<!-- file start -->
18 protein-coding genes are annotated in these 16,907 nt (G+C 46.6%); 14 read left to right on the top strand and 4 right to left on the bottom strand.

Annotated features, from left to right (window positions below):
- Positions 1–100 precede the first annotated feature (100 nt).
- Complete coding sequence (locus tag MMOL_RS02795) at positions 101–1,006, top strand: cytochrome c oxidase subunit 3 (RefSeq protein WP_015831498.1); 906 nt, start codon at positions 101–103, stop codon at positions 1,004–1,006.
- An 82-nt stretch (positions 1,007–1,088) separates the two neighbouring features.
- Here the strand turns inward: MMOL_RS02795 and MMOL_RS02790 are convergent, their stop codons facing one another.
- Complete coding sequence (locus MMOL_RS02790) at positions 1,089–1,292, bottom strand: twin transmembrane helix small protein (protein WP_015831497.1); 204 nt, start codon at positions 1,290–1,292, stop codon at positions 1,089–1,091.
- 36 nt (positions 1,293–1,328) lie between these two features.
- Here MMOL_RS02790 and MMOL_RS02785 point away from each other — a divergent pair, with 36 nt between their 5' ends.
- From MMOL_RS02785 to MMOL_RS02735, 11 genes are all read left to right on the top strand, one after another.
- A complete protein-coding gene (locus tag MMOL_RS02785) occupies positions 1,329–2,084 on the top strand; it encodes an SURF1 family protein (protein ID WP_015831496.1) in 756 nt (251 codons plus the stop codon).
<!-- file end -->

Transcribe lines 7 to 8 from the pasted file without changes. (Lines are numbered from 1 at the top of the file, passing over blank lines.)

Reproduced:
- Complete coding sequence (locus MMOL_RS02790) at positions 1,089–1,292, bottom strand: twin transmembrane helix small protein (protein WP_015831497.1); 204 nt, start codon at positions 1,290–1,292, stop codon at positions 1,089–1,091.
- 36 nt (positions 1,293–1,328) lie between these two features.